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Metadiscourse in research articles : a comparative study across disciplines and research paradigms
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Research into academic writing has shown that discourse conventions are shaped by a variety of complex socio-cultural factors. As part of discourse conventions, metadiscourse in academic writing is found to be affected by the knowledge-making practices of different disciplinary fields. While writers from the natural sciences and the humanities differ in their use of metadiscourse, it is largely unclear whether those writers from individual disciplines within the social sciences may show any variability in this interpersonal dimension. In addition, due to the importance of research paradigms in knowledge creation and representation, it is expected that a particular research paradigm and its associated epistemological assumptions may exert influences on the academic discourse in reporting research in that paradigm. This study has set out to investigate whether and how the use of metadiscourse in quantitative, qualitative, and mixed methods research articles (RAs) may vary across
the three social science disciplines of applied linguistics, education and psychology. The study adopts a mixed methods design and combines a primary corpus-based analysis with a complementary semi-structured interview study. The corpus was comprised of the post-method sections of 180 published RAs sampled from a number of internationally prestigious journals in applied linguistics, education, and psychology. Using an analytical framework adapted from Hyland’s (2005b) metadiscourse model, I manually coded all metadiscoursal features in the post-method sections of the RAs and performed both quantitative and qualitative analyses. On the basis of the corpus-based research results, a semi-structured interview study was conducted with six specialist informants from the three selected disciplines. The interview data were used to supplement the discussion of the corpus findings. The results showed that there are important disciplinary and paradigmatic differences in the use of both interactive and interactional metadiscourse in the post-method sections of the RAs. Across the disciplines, the applied linguistics RAs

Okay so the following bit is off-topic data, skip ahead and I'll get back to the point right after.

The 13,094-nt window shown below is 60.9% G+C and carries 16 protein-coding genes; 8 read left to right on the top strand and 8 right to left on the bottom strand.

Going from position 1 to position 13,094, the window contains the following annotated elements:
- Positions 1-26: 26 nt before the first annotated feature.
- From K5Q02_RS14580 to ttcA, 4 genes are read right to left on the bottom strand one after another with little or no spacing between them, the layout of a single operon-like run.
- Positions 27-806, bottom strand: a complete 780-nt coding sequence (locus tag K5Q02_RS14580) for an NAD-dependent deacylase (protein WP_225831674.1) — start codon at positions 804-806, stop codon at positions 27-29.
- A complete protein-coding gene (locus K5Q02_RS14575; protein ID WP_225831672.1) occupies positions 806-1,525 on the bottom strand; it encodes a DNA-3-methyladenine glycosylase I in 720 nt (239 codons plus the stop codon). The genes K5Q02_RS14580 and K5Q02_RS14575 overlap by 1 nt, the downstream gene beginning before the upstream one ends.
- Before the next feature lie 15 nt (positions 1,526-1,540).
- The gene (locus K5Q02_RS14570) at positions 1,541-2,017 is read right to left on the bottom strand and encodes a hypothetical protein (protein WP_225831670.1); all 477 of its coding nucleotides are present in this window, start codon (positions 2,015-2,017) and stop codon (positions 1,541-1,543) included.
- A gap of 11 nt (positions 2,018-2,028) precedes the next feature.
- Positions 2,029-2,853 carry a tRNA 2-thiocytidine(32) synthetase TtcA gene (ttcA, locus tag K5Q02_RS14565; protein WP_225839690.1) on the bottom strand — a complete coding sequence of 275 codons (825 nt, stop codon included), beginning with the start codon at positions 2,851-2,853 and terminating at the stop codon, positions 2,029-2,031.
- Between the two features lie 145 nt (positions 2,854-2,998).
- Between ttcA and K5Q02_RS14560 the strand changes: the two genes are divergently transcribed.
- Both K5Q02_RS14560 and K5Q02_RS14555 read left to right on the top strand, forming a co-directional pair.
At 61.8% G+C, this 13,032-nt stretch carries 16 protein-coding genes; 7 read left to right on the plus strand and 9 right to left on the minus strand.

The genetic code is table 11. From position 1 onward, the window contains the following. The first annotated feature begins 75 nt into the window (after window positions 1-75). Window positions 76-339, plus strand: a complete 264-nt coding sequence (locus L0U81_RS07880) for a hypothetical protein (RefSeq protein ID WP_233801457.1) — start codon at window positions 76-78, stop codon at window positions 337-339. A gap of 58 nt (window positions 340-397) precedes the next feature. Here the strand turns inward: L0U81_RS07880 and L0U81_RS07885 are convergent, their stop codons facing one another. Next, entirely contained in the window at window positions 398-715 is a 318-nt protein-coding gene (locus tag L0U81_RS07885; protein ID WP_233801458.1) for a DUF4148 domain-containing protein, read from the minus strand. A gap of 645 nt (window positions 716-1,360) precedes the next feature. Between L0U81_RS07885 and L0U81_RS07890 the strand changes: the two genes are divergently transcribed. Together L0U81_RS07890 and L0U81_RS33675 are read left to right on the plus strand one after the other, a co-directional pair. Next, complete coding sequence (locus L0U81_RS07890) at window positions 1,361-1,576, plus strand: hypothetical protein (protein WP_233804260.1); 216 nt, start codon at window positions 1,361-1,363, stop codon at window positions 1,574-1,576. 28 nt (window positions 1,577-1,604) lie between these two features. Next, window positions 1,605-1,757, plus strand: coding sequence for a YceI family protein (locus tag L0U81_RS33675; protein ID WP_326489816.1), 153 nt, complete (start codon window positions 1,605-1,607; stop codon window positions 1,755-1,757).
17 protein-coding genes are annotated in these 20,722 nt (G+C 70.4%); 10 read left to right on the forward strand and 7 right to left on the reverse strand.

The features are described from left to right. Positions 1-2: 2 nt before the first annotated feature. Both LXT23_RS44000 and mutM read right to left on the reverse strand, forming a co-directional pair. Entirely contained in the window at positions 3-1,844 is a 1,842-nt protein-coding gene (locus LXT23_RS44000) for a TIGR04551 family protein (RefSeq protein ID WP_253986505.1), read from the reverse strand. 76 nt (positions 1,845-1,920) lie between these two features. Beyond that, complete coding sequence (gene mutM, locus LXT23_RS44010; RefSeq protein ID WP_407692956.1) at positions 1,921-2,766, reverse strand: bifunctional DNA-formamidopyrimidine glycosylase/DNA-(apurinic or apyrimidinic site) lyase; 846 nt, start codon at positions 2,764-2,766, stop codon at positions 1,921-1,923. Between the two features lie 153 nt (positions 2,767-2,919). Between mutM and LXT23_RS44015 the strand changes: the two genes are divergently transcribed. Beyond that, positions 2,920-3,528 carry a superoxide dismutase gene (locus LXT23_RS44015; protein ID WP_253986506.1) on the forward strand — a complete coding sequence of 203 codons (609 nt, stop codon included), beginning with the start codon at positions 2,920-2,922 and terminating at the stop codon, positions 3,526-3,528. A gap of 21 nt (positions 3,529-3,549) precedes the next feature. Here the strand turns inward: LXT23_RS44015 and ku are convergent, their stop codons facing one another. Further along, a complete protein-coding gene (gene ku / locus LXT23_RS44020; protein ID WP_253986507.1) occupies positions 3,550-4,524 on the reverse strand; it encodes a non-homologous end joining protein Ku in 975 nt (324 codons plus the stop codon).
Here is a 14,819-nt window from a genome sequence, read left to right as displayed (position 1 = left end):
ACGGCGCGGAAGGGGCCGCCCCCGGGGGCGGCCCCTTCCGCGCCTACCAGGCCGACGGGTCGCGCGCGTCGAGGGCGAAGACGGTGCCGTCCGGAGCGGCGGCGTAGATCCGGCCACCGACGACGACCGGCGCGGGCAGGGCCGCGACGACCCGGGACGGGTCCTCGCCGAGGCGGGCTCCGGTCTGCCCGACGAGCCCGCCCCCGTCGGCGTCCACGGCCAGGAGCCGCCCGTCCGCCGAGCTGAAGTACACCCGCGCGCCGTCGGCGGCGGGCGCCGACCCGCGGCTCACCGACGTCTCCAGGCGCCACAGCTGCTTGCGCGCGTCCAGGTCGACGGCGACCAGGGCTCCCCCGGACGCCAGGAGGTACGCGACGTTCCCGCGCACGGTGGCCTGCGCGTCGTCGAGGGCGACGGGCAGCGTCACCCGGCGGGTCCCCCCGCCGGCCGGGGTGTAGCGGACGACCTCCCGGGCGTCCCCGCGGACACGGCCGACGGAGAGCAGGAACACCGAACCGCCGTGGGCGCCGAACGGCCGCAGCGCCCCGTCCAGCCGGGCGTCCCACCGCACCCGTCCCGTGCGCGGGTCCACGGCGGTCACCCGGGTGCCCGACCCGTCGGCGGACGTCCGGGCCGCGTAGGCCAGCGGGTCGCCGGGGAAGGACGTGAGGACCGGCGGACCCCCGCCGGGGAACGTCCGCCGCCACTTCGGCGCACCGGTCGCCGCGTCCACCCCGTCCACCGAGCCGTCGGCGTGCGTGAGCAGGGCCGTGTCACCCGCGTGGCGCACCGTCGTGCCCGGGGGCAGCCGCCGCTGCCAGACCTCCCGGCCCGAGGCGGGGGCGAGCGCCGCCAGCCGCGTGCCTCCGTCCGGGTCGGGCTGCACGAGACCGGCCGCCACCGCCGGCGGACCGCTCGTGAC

differed significantly from the psychology RAs in the use of a number of interactive and interactional metadiscourse while the education RAs took a middle position, showing convergence and divergence from the applied linguistics and the psychology RAs in metadiscourse use. Such disciplinary discrepancies can be accounted for by specific knowledge-knower structures prevailing in each of the three disciplines. Across the research paradigms, quantitative RAs used a range of interactive and interactional metadiscoursal features significantly more frequently than qualitative RAs. Furthermore, the mixed methods RAs occupied a middle ground, sharing both similarities and differences with both the quantitative and the qualitative RAs in the use of metadiscourse. These paradigmatic differences could be explained by the
contrasting epistemological stances between quantitative and qualitative research paradigms as well as paradigm-specific knowledge-making practices. These general patterns of metadiscourse use were corroborated by the insider accounts from my specialist informants. A number of implications can be drawn from this study for both novice writers of RAs and for teaching and learning academic writing in courses such as English for academic/specific purposes. The thesis concludes with possible avenues for further research.
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P128.P37 Cao
Appears in Collections:Doctor of Philosophy (Ph.D.)

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